So I may have gone on a month hiatus from writing on my blog. To my followers, I'll just say it was a blogger's vacation. Life got very busy, especially because 2012 has turned out to be an amazing year so far and it's only February. This is my year of good change.
I wanted to talk today about the mental prep for auditions. I have my U of T Opera school audition on Saturday and I am in prep mode. What usually happens: about 2 days before the audition I begin to think of nothing else. You will find me withdrawing from conversations because my mind has wandered to a certain section in my aria. I will be found hiding in a corner at work (I work at my grandparents clothing store) trying to sing quietly through my aria. Sometimes, you'll even find me staring in one of the mirrors there while I speak through the text in my aria. Basically, there is a lot of humming or singing quietly in corners or what looks like me talking to myself in plain view of the public. I basically look a little crazy. Haha.
BUT this is all in the name of my art and to have a successful audition.
I find that the most important work I do before my audition barely involves singing. It is taking the time to truly sit with the text and know it inside and out. This is what informs the singing. I have always known that I don't sing well unless I am fully in the moment. My emotion drives me dramatically and vocally.
I'll share my day before audition prep.
1. Sit down with the score and read every word as well as your translation. Be confident that you know it's meaning and remind yourself of some words that you sometimes forget the meaning of.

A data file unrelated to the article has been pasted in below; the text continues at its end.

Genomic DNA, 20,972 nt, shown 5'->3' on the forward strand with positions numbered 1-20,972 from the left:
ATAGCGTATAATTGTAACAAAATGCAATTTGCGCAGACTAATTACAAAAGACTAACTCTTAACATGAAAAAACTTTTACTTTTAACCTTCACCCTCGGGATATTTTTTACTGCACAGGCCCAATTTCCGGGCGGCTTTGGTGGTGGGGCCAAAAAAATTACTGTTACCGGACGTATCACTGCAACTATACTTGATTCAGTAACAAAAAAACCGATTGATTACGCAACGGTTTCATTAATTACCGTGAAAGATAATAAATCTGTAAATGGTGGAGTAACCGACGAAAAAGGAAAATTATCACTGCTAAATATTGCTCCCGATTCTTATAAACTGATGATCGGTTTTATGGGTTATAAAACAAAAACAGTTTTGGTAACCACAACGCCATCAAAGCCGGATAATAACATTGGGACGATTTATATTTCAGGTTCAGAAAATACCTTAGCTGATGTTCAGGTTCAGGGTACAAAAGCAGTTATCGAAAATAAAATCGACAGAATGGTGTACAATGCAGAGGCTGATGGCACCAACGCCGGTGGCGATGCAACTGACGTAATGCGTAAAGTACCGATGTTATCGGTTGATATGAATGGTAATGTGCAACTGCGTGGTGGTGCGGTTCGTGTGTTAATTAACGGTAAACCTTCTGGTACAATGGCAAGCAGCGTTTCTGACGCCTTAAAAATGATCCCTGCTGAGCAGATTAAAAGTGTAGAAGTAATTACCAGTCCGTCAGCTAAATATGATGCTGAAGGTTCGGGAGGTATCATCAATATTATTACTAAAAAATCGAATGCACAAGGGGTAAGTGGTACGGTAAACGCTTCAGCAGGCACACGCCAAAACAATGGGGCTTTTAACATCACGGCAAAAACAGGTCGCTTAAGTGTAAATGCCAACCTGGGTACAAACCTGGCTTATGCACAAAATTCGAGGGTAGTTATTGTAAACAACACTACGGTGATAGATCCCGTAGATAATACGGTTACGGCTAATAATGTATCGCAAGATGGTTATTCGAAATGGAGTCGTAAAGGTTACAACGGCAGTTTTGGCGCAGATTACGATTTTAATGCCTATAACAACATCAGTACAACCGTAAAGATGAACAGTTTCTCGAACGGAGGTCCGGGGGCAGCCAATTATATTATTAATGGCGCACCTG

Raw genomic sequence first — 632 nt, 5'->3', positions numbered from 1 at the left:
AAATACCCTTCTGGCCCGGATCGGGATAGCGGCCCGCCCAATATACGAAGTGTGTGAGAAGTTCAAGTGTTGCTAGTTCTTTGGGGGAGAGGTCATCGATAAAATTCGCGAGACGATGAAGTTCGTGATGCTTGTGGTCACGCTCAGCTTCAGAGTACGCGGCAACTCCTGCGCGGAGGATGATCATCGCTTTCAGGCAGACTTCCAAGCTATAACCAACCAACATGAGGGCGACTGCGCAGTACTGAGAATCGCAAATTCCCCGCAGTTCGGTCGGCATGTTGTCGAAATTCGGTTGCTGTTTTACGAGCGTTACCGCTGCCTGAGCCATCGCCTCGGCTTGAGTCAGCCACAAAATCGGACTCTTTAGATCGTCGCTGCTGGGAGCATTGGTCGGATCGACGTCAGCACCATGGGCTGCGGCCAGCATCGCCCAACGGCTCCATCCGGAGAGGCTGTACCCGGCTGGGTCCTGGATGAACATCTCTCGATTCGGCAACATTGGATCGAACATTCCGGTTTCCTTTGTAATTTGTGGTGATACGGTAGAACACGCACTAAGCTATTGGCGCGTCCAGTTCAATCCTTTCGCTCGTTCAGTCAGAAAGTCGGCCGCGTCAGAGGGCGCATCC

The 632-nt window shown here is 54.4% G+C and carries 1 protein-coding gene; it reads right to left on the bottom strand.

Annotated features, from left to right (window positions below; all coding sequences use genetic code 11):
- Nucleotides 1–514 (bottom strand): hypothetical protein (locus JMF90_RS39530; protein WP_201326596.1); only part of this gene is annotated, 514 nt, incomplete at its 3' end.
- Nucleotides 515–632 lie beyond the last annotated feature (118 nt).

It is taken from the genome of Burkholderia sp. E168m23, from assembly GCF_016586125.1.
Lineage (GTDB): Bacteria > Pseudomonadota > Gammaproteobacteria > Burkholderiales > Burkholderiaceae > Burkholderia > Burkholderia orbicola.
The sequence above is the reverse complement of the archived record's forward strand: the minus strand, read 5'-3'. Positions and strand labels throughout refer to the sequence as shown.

2. Speak the text as a monologue (in the original language). How would you say these words if this were you? Yes you are portraying a character, but this audition also needs to show who you are as an artist.
3. Repeated text. This is it's own category because it is something we all struggle with. This is the part I find most challenging when trying to keep an aria fresh. Make sure that you are finding different ways to say each line of repeated text. When in doubt, look at how it is set musically. Composers like Mozart, Strauss, and Verdi knew how to write for the voice and how to really set text. The answers will always be in the music if you seek them!
4. Put on a recording of the aria and lip sync your way through it to solidify musical entrances and such, but to also have a dramatic run through of how you would perform it.
5. When all that is said and done, sing through trouble spots. If these arias have been in your top 5 for a while, singing them 800 times is not going to make a better audition. The singing is there. That's why we study technique.
What will set you apart as an artist is how you communicate your story to the panel. Always keep at your technique and singing, and TRUST that it will be there for you when you call on it! There are a lot of pretty voices but too few competent communicators.
I hope this helps some of you with an alternative for audition prep. These are things that seem to work for me! Try some if them out if you'd like. Now I am off to practice what I preach!